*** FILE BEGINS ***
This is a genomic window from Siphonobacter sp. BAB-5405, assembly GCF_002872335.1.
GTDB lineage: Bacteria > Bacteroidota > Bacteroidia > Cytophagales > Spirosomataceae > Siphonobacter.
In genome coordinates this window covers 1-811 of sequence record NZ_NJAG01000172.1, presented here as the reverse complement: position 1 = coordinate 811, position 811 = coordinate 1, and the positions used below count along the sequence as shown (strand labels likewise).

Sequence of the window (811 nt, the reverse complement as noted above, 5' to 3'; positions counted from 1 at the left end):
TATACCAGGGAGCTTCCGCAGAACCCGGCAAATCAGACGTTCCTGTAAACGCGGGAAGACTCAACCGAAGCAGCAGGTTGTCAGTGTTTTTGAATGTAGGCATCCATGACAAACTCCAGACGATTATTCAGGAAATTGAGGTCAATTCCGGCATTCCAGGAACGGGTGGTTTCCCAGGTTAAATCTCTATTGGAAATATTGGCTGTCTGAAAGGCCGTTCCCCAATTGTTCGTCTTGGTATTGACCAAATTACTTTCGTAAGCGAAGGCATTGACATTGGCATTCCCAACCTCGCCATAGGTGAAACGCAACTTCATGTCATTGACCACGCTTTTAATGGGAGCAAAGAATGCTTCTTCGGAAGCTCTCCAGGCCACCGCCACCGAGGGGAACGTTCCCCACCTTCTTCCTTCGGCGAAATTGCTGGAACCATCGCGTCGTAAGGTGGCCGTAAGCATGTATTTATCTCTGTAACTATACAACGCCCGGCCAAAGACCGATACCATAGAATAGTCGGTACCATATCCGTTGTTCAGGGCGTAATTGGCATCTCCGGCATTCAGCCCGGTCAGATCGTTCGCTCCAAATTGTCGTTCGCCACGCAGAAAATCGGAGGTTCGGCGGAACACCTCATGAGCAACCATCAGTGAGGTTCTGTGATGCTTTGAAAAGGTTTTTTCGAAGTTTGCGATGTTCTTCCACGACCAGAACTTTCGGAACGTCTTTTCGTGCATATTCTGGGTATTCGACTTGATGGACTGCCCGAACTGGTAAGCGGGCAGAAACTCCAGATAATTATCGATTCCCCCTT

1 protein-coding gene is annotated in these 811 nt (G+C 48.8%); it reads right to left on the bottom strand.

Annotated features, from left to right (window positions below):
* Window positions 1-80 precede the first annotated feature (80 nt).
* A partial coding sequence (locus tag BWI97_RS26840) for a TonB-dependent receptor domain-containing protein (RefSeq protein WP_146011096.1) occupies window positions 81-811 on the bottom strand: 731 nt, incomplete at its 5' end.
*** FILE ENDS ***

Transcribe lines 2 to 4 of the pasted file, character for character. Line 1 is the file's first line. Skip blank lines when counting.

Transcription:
GTDB lineage: Bacteria > Bacteroidota > Bacteroidia > Cytophagales > Spirosomataceae > Siphonobacter.
In genome coordinates this window covers 1-811 of sequence record NZ_NJAG01000172.1, presented here as the reverse complement: position 1 = coordinate 811, position 811 = coordinate 1, and the positions used below count along the sequence as shown (strand labels likewise).

Sequence of the window (811 nt, the reverse complement as noted above, 5' to 3'; positions counted from 1 at the left end):